Polish Your Pet’s Teeth

By Mike Sweet

Bad breath is one reason to brush your pet’s teeth. Animals including dogs, cats, or horses benefit from some level of dental hygiene. It takes training for the animal to accept brushing.  I do not advocate brushing teeth in antisocial animals that would cause physical damage to owners or handlers. The training starts early. With a puppy the sequencing phrase sit, stay brush helps you understand the concept. Anything you want an old dog to do you start as a pup. Horses need their teeth floated (filed) sharp edges of the teeth are physically filed off to prevent oral ulcers, impacted food and some malocclusions. Dogs and cats benefit from the mechanical act of brushing to maintain teeth and gums healthy.

The mouth is an exceptional environment for growth of bacteria. Conditions are ideal, warm, moist, and it has conveyer delivering a readily adaptable food supply coming in. Bad breath, or halitosis, is caused by a build up of bacteria in your mouth. At first a smear layer sometimes referred to as “biofilm” is physically present. Biofilm not removed progresses to a brown tartar or calculus. This buildup of concretions is a natural place for bacteria to harbor. Bacteria, brown and bad all begin with “B”. Brushing or use of dental oral cleansing actions mimic brushing, such as chewing on approved dental devices help reduce and remove tartar.  Humans brushing on a regular basis will diminish bacteria and lessen the chances of significant dental disease or systemic bacterial infections in the body.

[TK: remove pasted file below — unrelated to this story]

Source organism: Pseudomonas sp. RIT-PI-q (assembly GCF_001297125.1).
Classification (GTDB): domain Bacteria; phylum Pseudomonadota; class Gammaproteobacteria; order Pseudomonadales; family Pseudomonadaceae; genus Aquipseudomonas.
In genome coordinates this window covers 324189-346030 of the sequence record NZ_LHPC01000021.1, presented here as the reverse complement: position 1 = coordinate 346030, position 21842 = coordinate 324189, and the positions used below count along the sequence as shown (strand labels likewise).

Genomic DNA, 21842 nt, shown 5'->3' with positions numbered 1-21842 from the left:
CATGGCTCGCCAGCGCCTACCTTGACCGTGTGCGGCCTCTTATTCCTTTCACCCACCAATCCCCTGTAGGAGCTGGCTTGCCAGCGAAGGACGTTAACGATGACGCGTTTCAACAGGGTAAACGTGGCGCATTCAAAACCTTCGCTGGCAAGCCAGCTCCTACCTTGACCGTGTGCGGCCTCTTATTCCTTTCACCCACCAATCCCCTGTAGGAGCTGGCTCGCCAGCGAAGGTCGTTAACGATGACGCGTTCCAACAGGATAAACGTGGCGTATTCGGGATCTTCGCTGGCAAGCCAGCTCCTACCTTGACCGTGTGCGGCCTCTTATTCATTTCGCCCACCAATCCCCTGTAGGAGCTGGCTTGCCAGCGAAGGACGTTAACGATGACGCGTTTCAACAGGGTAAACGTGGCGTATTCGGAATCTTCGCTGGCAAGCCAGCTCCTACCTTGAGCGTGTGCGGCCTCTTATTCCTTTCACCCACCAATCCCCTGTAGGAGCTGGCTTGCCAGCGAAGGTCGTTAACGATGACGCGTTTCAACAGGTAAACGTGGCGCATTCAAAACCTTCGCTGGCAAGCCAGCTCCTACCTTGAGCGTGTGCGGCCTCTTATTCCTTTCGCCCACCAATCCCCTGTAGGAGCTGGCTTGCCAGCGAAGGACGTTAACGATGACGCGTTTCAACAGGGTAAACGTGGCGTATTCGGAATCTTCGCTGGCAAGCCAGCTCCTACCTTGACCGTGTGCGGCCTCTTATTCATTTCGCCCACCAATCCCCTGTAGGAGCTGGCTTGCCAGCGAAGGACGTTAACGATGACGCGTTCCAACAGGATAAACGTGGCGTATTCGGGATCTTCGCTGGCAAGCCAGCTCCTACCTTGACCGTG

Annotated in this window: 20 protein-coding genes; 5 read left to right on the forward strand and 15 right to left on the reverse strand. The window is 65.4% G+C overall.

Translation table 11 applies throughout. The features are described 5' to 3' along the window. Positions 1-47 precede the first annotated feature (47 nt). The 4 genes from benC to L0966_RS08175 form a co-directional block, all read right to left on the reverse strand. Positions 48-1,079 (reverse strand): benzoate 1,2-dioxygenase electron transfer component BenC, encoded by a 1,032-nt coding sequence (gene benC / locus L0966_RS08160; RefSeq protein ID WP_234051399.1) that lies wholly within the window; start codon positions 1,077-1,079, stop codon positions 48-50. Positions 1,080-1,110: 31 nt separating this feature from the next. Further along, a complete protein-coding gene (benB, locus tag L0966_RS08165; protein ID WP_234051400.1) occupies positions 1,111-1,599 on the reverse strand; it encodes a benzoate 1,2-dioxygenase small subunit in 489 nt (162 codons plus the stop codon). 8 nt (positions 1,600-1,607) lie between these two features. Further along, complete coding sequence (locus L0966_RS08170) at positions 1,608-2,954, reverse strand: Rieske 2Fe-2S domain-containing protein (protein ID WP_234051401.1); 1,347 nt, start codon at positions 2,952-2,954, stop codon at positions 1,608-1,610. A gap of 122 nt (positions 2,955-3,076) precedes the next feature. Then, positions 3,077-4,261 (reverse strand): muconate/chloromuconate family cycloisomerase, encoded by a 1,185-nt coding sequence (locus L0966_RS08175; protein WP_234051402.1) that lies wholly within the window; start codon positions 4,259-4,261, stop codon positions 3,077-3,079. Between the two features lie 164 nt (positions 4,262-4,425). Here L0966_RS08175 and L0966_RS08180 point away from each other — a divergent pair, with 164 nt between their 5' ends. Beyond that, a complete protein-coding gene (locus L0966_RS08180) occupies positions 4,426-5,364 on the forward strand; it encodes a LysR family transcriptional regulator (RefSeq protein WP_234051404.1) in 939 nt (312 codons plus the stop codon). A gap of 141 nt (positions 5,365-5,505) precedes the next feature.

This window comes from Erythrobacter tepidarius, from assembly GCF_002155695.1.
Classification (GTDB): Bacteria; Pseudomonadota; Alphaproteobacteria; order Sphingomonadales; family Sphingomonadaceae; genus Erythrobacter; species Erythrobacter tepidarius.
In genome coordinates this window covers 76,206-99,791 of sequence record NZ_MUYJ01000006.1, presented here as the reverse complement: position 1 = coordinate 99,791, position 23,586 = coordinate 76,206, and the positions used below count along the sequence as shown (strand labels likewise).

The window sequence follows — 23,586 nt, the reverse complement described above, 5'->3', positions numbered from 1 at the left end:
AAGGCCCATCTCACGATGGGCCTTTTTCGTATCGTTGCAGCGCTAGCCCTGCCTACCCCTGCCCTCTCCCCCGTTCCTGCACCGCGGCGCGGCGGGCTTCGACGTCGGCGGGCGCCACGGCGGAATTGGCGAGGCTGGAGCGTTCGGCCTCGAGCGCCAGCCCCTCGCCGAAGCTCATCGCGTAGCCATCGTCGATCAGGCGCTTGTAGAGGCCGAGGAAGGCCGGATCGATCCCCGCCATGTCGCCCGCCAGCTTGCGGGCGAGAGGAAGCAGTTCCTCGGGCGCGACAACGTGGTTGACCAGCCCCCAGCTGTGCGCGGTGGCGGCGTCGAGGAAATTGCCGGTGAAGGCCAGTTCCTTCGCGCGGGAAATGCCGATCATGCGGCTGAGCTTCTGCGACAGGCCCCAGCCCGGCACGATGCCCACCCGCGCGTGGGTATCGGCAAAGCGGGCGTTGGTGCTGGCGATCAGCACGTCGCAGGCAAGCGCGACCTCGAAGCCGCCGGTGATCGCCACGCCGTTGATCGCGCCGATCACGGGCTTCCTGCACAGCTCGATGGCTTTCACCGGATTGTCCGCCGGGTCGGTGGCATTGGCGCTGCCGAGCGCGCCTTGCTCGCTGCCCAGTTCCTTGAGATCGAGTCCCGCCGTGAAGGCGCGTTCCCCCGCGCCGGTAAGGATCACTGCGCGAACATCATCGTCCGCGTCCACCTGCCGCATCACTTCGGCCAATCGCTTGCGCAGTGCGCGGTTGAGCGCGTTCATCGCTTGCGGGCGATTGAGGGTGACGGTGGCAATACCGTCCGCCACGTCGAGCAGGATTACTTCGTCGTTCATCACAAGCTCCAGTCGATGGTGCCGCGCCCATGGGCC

Brushing pets’ teeth can add 1/3 more quality life. This equates to four to five more years on pets. When humans started once a day brushing they added 20 years to their life expectancy. This is the same ratio of approximately one third I mentioned. Brushing teeth accounts for a longer healthier life and a sweeter smelling mouth. Bacteria on teeth and calculus have been shown to cause heart valve endocarditis, kidney disease, liver problems, and strong indication to some forms of spinal arthritis and bone infections. Brushing teeth extends love stories; it is that simple and that important.

For more information about a specific case, consult your veterinarian.

The outside of a pet is good for the inside of a human.

 

Mike Sweet, DVM

www.milanvetclinic.com.

Milan Veterinary Clinic 734-439-1112

140 W Main St

Milan, MI 48160

 

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